EJM Designs Limited Blog

Saturday, February 7, 2009

Clerical Error Exposes LAPD: File Names and Email Subjects Matter

LA Times:
The Los Angeles Police Commission violated its own strict privacy policy -- and perhaps state law -- on Friday, releasing a confidential report on the Internet that contained the names of hundreds of officers accused of racial profiling and other misconduct.

The blunder, which police officials attributed to a clerical error, marks an embarrassing misstep for a police department that has staunchly rebuffed efforts by the public to learn the identities of accused officers and gain greater access to the discipline process.
A clerical error. I'm guessing that clerk has been fired or is getting wasted this weekend in anticipation of such firing.

And I'm going to take this in a completely different direction. The story goes on to say that someone reviewed a paper copy of the file that had no names in it and they assumed the electronic version was the same.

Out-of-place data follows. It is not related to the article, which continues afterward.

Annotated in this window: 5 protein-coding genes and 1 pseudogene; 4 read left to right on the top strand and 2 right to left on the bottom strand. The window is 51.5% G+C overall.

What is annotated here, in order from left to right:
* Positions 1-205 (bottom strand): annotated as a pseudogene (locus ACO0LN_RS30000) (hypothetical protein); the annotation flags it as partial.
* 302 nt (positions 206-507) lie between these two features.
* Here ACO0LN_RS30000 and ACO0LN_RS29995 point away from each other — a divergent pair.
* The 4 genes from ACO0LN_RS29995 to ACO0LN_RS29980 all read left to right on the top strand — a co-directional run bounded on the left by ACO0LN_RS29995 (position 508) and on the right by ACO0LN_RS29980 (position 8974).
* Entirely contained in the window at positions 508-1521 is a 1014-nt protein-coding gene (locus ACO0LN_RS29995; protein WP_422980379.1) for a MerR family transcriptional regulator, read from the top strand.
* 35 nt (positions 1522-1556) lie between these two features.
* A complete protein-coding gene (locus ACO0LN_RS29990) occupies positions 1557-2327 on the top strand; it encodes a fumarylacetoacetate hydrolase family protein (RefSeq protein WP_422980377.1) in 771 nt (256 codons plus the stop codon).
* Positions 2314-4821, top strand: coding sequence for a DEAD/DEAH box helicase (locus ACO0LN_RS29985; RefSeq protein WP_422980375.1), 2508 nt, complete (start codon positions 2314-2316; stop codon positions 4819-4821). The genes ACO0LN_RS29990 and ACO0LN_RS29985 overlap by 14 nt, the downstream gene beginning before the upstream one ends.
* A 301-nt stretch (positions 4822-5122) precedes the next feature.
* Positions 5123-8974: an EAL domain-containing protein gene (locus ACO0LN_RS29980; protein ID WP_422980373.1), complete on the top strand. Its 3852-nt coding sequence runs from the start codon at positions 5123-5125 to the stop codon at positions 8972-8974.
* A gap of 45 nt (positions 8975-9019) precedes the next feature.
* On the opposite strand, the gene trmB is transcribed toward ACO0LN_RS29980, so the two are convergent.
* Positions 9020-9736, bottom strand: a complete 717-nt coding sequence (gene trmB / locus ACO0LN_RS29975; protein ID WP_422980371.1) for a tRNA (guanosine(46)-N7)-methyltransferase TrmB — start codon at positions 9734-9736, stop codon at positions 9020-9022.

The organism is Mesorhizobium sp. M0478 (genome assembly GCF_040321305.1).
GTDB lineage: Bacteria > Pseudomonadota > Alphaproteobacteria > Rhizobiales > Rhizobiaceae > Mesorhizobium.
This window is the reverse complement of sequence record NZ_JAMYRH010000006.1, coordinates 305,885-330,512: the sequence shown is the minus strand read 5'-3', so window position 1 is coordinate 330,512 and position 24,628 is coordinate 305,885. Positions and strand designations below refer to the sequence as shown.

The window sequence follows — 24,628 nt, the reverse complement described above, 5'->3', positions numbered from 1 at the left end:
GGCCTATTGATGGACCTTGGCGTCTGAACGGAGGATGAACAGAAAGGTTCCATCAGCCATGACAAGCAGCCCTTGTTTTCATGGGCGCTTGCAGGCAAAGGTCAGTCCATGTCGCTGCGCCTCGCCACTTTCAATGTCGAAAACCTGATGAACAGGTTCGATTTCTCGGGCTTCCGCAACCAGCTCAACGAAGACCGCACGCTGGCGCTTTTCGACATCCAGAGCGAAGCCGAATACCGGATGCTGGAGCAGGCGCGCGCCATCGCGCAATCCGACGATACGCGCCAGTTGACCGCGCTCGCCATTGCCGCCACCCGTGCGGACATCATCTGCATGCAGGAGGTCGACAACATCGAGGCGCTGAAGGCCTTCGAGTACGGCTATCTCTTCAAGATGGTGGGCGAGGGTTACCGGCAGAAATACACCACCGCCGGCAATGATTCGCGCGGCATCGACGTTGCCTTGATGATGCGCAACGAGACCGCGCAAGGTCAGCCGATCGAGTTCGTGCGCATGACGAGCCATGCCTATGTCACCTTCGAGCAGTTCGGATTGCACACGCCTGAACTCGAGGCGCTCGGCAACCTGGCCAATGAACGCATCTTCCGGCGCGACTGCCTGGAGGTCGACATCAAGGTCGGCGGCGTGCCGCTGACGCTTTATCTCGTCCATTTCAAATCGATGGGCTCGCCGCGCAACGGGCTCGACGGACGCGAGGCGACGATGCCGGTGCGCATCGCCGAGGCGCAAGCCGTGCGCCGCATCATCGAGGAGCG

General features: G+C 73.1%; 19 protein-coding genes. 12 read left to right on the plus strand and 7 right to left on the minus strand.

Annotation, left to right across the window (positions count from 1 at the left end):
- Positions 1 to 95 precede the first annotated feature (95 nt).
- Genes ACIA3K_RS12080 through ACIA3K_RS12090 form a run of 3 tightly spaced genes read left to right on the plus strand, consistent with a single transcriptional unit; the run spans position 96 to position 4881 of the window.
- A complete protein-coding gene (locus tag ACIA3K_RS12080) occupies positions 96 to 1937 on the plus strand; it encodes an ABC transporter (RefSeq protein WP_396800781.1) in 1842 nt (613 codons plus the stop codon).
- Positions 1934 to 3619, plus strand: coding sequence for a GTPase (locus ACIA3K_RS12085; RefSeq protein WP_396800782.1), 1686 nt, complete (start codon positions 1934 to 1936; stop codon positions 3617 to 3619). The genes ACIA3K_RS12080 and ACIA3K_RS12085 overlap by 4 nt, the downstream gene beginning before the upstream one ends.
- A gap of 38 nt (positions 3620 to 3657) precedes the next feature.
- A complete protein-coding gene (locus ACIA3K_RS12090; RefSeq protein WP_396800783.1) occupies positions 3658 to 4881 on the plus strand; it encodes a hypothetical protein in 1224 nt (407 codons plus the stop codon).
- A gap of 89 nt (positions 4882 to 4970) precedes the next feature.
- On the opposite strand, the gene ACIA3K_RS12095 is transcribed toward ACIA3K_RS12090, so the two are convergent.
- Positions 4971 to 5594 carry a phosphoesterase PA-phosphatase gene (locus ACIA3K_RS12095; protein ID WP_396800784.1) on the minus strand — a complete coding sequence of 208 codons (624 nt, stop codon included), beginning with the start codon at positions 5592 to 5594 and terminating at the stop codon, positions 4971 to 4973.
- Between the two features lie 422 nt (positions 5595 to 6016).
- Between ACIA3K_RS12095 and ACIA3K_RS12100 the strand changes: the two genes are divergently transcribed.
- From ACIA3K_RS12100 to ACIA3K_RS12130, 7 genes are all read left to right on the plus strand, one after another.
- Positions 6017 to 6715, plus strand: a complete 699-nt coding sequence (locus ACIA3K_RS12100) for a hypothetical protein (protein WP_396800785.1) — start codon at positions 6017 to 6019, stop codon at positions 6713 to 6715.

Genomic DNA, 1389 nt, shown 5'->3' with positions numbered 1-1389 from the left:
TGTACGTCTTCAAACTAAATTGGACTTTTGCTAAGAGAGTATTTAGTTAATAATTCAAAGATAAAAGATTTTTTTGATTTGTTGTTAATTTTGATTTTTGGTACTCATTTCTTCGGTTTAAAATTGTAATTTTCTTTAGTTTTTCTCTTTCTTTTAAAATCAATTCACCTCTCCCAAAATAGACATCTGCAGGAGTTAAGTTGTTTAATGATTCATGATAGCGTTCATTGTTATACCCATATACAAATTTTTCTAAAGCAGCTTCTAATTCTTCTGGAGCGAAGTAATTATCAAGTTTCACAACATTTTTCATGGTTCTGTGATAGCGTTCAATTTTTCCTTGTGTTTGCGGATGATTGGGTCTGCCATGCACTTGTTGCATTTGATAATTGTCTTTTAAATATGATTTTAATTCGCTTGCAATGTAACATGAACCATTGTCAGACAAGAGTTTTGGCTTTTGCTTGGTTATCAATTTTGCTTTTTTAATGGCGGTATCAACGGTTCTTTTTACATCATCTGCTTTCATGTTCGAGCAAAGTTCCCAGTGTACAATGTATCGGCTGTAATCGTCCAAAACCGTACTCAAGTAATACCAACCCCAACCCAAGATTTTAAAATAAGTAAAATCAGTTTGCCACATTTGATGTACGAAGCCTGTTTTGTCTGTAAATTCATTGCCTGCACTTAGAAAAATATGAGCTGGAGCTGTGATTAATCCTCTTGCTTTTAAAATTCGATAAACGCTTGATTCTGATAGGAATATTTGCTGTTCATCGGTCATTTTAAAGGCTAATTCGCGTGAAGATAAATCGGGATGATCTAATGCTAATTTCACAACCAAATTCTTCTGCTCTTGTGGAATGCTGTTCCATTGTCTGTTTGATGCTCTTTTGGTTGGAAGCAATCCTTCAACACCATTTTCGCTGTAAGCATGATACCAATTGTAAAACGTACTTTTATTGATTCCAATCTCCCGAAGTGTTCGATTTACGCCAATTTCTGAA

Lesson learned: always use best practices for naming files. If you have a file called


you'd probably want to make some differentiations. Such as


Is that so hard?

Point is, whether you're the LAPD or a business sending files that travel internally and others that go to the client (or press), you need to have proper naming conventions in place for files that are making different rounds. And after you have that in place, you need to put at least one filter into the process.

In the business mind, before you send a single email to a client, you need to send it to one other person, just as you would send it to that client. Worst case: it wastes 10 minutes. Best case: it catches a snarky comment, misspelling, or other error.

Or it catches the file with all the names that should not be made public.

Keep your house in order. It will pay off.

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